This post was updated at 7:45 a.m. Nov. 18

Seattle activist Dorli Rainey, 84, reacts after being hit with pepper spray during an Occupy Seattle protest on Nov. 15 at Westlake Park in Seattle. (Joshua Trujillo/AP)

Rainey’s direct gaze at the camera as her face drips with pepper spray and milk is a haunting, cinematic image of brutality, emphasized even more by the chiaroscuro of dark gloved hands holding her head up to lead her to safety. Dashiell Bennett of the Atlantic has speculated that this image may become the defining one of Occupy unrest.

Rainey, a community activist since the ’60s, decided to walk by the protest on her way to a transportation meeting in the Northgate neighborhood of Seattle. As she told the Stranger, Seattle’s alt-weekly paper, “Cops shoved their bicycles into the crowd . . . If it had not been for my Hero (Iraq Vet Caleb) I would have been down on the ground and trampled.”

Rainey gave an interview to the Associated Press, saying that she went to the protest site to show solidarity with New York protesters, and that she is “pretty tough.” “It's a gruesome picture, I'm really not that bad looking,” she said.

Trujillo also talked about the image, saying that he knew he had captured the right second of the fast-moving scene. “I recognized the moment as being something unique,” Trujillo said. “Photojournalists by nature go after the things that are unique, odd or extreme. Those are the things that affect people.”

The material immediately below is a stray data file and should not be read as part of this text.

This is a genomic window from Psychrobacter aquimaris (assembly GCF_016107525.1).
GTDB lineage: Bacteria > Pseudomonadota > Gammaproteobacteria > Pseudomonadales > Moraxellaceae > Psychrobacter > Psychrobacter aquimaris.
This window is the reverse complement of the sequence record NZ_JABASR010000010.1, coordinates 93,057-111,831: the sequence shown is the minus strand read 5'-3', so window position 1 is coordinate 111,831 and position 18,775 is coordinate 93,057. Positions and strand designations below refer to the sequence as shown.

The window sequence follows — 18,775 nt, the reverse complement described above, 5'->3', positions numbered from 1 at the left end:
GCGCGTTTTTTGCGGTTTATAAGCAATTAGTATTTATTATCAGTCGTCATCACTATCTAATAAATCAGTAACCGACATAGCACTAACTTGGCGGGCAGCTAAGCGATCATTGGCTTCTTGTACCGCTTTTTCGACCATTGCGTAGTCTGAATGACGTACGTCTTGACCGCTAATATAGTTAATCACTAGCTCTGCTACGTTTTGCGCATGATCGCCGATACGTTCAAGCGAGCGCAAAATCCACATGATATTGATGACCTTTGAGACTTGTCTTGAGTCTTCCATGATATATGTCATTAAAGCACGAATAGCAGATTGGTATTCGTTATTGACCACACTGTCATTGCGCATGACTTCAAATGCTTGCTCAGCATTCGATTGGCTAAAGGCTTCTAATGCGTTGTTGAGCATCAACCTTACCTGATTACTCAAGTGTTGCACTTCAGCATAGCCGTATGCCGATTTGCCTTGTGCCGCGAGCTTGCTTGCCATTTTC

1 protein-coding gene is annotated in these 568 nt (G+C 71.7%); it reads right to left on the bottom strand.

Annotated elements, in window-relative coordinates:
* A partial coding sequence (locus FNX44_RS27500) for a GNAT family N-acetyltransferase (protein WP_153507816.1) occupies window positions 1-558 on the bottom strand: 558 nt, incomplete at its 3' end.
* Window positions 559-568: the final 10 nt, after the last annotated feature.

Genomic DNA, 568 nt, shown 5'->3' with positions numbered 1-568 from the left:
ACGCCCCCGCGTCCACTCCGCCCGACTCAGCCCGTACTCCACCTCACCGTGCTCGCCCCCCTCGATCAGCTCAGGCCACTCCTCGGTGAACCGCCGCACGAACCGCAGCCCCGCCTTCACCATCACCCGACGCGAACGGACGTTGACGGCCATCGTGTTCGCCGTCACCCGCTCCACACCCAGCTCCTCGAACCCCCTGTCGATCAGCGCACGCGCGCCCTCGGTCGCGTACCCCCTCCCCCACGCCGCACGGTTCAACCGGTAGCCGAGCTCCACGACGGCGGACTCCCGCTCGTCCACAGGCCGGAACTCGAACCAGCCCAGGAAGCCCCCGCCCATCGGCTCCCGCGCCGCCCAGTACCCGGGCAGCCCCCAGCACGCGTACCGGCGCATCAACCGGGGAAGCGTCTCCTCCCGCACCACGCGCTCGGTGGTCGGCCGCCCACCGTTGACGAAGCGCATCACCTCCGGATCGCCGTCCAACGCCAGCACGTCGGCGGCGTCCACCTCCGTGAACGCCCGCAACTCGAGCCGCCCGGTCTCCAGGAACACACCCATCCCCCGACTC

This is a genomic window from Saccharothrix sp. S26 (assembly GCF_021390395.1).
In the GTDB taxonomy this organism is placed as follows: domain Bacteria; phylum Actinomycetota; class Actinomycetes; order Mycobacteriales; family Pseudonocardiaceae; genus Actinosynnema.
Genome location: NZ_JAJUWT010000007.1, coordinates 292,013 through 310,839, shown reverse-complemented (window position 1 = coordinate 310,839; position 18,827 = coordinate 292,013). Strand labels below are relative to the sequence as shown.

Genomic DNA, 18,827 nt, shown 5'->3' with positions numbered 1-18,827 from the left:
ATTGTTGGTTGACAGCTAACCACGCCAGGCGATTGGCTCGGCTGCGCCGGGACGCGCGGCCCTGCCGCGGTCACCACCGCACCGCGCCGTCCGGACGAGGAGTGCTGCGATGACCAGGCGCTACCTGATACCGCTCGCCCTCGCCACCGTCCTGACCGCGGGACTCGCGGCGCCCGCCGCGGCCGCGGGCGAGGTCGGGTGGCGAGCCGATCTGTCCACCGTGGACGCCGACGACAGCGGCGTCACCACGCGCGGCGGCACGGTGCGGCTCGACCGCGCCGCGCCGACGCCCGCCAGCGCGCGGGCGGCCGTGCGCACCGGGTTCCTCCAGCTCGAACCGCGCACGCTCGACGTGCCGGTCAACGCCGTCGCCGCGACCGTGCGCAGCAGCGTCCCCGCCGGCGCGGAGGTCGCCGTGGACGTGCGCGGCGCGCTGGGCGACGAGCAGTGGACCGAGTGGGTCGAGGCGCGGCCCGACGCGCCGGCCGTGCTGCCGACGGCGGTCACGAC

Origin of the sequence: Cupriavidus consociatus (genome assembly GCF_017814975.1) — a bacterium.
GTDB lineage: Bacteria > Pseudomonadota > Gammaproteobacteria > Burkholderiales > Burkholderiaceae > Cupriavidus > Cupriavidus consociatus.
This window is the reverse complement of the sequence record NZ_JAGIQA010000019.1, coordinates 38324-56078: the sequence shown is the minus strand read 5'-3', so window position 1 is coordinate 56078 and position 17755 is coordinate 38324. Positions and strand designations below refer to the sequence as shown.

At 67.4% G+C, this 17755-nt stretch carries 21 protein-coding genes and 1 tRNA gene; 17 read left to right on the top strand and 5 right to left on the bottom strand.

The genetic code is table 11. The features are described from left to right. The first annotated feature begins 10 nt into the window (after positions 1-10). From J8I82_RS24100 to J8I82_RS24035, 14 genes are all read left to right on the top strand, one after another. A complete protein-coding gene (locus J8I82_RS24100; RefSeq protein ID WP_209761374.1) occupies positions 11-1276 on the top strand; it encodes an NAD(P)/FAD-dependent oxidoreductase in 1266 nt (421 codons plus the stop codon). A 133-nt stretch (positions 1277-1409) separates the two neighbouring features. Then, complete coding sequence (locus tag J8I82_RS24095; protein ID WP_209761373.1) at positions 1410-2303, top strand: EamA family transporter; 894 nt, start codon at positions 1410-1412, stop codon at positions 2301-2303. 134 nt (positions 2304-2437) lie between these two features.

When Philip Kennicott wrote in 2005 about the lack of iconic images from the Iraq war, he spoke to the qualities that make a photograph emblematic of a movement or era in history. Until now, many of the photos of Occupy focused on the signs carried by protesters, rather than the clashes with police. This is partially due to access — by many accounts, press were shut out from Monday night’s eviction of protesters from Zucottti Park. Yet, even though Occupy Wall Street and its branches across the country are not analogous to the war, the visual language of iconic imagery is the same.

Too often, Kennicott writes, photographers of conflict focus on objects — a sign, a tent, a mangled car — as a stand-in for people: “The sum total of these substitutions feels, at times, like a theater without actors, a set of props and costumes and extras milling about, without hint of what the real drama is meant to be.”

Rainey has now been unwittingly thrust into that starring role. Protest images that become iconic show us faces in anguish, such as John Filo’s Pulitzer-winning image of the shooting at Kent State. Thankfully, no image or incident quite as violent has emerged from Occupy. Nevertheless, wrote one commenter on the Stranger, “This is exactly the sort of picture that changes things.”


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